There are lots of paintbrushes so you can use a different one for different colour tones. I went with small brushes so I had more control.
Once we started painting, curtains were drawn so we weren’t distracted by the courtyard outside. Looking back, that was another subtle but clever idea as we all focused on our artwork and didn’t talk about the weather, etc. We could have been anywhere as we could no longer see signs of a busy city. Background music was used too.
Times Goes Quickly
I had only just started painting when we were told there were just 40 minutes left of the 90-minute session. That could have caused stress but instead it galvanised me to complete my painting. I was advised to do the darker blocks first and to adjust the tone for the dark areas in the distance.
At the end of the session, there are frames available to buy and paper bags to carry your artwork home.
Acrylics dry quickly but there are also hairdryers available so you can give it a blast to be sure before leaving.
During the morning session, tea and coffee were offered while we worked away. And there was a table of healthy snacks, including grapes and gluten-free cookies (which I can recommend) we could go to at any time. I understand Prosecco is the drink of choice for the evening sessions.
If you choose a country scene with lots of greenery, consider doing a wash colour over the canvas first so you aren’t left with a lot of white space.
We were reminded we were not creating a photo so we could interpret the original guidelines in any way we liked. Mindful painting isn’t necessarily about completing an artwork but more about the process.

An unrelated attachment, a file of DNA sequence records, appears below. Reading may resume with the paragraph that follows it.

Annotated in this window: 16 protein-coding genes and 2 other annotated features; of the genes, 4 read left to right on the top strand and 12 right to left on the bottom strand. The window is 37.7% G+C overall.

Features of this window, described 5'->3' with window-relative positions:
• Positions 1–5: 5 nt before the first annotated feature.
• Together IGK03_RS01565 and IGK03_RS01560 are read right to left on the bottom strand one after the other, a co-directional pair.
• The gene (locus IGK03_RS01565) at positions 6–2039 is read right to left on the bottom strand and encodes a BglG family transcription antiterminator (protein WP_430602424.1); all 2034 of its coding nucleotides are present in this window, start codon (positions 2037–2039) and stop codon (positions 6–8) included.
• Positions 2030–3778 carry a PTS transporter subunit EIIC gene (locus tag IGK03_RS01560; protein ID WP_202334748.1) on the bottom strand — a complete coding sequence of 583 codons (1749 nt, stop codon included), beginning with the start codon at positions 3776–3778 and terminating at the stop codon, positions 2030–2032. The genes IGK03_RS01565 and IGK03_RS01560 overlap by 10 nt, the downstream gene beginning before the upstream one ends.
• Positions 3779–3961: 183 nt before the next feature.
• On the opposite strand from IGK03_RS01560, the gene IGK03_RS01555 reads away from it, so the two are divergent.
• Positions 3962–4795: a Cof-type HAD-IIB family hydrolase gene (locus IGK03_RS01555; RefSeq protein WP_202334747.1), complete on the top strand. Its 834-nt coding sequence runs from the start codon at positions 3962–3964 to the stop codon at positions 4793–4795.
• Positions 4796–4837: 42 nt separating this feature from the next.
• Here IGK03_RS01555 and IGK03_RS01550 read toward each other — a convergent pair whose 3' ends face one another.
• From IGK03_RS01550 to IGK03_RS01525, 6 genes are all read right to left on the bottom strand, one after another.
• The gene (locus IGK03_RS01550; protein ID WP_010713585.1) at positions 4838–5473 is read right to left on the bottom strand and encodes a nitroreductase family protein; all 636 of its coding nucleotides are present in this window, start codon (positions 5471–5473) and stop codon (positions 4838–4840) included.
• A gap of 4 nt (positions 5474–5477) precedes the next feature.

I went with a friend but we didn’t spend much time talking as we were both engrossed. We could look across and comment on how we were doing but mostly we just got on with our paintings. It was a real treat to spend time getting lost in your own thoughts in a calm environment. I commented a few times while I was there on simply how much I was enjoying it.
I really enjoyed this session and I did find it a rewarding experience. It felt calm and creative. (You really wouldn’t know you were close to a major transport hub.) I came away with a piece of art which I was quite proud of. While my ‘classmates’ were complimentary about my painting, I do feel they were being kind as I had chosen an image we are all familiar with.
I framed it when I got home and put it on the wall. My daughter asked me where I bought it so she too was surprised it was by me. She said, “I thought you had paid like £30 for it” which made me smile as she may need to be advised how much original art actually costs to buy.
I did find the mindful awareness stayed with me for the rest of the day. After leaving you notice all the tones and shades around you for a while. And that’s what being mindful is all about. Being more aware of your surroundings, looking in detail, feeling connected to the now.
And, of course, while your phone is plugged in you are not checking emails and social media notifications. And that makes a huge difference to being mindful.
The photo I used was of Waterloo tube station, Bakerloo line, Southbound platform. I’ve always liked the ‘piano keys’ floor tiles. My daughter does too.
Address: 12 Eccleston Yards, Belgravia, London SW1W 9NF
Nearest Station: Victoria
Official Website: masterpeace.studio
Disclosure: As is common in the travel industry, the writer was provided with a complimentary class for review purposes. While it has not influenced this review, AboutLondonLaura.com believes in full disclosure of all potential conflicts of interest.